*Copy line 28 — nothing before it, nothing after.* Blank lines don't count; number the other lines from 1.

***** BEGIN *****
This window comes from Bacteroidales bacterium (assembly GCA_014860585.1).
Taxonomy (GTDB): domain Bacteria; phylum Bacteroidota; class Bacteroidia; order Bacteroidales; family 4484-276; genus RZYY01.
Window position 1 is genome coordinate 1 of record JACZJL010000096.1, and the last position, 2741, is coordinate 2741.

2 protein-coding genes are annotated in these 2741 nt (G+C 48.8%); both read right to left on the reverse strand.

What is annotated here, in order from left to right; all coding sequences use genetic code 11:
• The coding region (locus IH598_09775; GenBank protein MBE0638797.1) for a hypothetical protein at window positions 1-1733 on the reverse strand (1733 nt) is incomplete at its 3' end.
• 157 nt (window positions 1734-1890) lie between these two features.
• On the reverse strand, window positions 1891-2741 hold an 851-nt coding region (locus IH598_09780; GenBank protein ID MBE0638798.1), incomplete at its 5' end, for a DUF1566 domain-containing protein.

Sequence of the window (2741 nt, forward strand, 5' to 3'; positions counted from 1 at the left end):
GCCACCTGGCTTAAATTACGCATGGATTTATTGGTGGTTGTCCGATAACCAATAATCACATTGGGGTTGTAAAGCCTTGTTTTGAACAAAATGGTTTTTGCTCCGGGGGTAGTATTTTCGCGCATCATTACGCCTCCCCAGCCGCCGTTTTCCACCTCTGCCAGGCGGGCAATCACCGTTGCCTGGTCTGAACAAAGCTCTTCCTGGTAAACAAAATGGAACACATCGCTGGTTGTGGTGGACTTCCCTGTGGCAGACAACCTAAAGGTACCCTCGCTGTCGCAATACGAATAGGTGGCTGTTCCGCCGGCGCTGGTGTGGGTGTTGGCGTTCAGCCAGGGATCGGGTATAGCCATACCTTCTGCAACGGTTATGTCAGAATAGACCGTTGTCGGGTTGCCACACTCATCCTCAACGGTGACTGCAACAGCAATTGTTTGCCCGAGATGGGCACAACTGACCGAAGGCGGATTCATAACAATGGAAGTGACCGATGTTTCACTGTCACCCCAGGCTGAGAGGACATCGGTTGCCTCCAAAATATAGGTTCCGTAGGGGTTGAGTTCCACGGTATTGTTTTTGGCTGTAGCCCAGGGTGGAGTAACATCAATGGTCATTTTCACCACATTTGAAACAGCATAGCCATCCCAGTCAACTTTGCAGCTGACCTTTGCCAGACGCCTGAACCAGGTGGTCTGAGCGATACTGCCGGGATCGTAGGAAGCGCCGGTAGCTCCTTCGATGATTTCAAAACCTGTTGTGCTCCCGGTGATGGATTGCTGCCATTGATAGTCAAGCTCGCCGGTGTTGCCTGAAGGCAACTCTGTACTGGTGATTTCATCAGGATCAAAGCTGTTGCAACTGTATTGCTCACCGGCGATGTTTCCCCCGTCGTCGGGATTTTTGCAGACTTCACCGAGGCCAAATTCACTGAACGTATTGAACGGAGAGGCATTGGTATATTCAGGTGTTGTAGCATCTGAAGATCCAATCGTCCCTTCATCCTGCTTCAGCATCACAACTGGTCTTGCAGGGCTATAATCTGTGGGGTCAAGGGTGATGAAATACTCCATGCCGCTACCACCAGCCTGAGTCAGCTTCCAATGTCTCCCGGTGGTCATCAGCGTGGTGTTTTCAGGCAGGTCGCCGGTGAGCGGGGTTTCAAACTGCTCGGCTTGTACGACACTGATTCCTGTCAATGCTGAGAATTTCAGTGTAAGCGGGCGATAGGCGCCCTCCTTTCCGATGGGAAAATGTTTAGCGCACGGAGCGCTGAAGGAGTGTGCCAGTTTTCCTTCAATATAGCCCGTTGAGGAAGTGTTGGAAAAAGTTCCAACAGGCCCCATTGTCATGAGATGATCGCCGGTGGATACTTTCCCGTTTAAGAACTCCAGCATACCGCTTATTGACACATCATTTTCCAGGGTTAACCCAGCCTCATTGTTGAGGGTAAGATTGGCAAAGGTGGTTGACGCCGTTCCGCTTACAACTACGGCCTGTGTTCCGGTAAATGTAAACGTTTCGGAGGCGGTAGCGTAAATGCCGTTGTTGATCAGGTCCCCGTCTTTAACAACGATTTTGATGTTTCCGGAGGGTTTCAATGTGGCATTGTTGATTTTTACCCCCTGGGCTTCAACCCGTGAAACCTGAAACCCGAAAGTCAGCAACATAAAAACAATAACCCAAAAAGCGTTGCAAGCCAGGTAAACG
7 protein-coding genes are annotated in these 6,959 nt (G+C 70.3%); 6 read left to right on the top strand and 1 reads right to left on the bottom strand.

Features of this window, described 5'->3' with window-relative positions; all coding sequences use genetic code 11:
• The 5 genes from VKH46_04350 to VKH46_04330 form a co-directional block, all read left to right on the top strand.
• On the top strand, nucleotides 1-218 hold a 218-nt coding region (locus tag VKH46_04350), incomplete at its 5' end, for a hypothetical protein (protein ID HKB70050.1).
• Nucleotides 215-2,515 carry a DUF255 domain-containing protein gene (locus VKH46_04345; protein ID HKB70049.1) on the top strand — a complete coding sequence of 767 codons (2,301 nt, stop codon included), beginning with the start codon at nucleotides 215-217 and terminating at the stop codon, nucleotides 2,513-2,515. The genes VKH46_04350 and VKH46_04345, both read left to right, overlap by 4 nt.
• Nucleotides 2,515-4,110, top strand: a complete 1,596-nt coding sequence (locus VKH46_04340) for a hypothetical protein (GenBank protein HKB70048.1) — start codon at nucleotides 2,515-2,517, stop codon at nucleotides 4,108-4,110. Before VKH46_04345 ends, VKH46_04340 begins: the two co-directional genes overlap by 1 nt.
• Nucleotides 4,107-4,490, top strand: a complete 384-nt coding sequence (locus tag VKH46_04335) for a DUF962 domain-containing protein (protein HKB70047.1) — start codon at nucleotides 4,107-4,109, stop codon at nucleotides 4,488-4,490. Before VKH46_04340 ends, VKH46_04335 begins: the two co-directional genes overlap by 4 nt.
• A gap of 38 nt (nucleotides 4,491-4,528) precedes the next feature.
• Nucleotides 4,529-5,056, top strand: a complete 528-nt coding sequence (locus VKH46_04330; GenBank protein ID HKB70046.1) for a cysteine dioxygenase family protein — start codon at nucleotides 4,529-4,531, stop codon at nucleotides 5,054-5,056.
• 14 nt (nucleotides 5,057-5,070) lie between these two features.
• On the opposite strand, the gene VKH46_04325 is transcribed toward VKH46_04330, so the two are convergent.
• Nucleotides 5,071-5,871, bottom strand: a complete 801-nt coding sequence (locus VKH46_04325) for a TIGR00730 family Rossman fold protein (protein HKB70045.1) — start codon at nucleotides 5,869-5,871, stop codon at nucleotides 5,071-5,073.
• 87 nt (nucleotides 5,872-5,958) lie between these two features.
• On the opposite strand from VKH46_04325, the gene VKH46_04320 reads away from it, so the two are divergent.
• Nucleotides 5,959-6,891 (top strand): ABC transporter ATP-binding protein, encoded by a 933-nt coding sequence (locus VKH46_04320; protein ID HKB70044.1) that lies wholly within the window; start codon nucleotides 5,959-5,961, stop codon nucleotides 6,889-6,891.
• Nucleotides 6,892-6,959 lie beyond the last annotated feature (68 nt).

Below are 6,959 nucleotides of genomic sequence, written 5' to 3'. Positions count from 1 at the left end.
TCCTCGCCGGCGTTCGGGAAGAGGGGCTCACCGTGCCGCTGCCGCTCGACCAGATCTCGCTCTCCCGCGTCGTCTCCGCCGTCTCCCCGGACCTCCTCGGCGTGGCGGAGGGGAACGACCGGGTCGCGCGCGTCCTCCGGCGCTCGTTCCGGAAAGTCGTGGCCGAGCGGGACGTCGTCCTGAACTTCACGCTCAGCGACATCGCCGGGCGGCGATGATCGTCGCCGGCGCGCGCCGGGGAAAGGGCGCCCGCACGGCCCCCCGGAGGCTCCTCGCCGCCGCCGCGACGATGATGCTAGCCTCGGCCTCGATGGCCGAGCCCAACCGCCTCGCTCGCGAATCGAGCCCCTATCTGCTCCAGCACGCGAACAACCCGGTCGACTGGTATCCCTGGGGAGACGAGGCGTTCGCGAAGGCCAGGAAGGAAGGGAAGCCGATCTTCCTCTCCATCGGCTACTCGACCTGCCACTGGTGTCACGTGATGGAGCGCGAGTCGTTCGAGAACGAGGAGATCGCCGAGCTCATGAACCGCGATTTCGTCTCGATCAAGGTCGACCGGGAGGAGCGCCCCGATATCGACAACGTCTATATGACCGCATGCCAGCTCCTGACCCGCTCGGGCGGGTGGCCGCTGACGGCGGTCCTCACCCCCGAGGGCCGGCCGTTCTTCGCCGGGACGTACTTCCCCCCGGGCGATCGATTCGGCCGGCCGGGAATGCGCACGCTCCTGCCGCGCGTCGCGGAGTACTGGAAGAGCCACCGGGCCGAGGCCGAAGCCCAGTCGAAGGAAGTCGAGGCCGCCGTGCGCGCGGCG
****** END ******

TCCTCGCCGGCGTTCGGGAAGAGGGGCTCACCGTGCCGCTGCCGCTCGACCAGATCTCGCTCTCCCGCGTCGTCTCCGCCGTCTCCCCGGACCTCCTCGGCGTGGCGGAGGGGAACGACCGGGTCGCGCGCGTCCTCCGGCGCTCGTTCCGGAAAGTCGTGGCCGAGCGGGACGTCGTCCTGAACTTCACGCTCAGCGACATCGCCGGGCGGCGATGATCGTCGCCGGCGCGCGCCGGGGAAAGGGCGCCCGCACGGCCCCCCGGAGGCTCCTCGCCGCCGCCGCGACGATGATGCTAGCCTCGGCCTCGATGGCCGAGCCCAACCGCCTCGCTCGCGAATCGAGCCCCTATCTGCTCCAGCACGCGAACAACCCGGTCGACTGGTATCCCTGGGGAGACGAGGCGTTCGCGAAGGCCAGGAAGGAAGGGAAGCCGATCTTCCTCTCCATCGGCTACTCGACCTGCCACTGGTGTCACGTGATGGAGCGCGAGTCGTTCGAGAACGAGGAGATCGCCGAGCTCATGAACCGCGATTTCGTCTCGATCAAGGTCGACCGGGAGGAGCGCCCCGATATCGACAACGTCTATATGACCGCATGCCAGCTCCTGACCCGCTCGGGCGGGTGGCCGCTGACGGCGGTCCTCACCCCCGAGGGCCGGCCGTTCTTCGCCGGGACGTACTTCCCCCCGGGCGATCGATTCGGCCGGCCGGGAATGCGCACGCTCCTGCCGCGCGTCGCGGAGTACTGGAAGAGCCACCGGGCCGAGGCCGAAGCCCAGTCGAAGGAAGTCGAGGCCGCCGTGCGCGCGGCG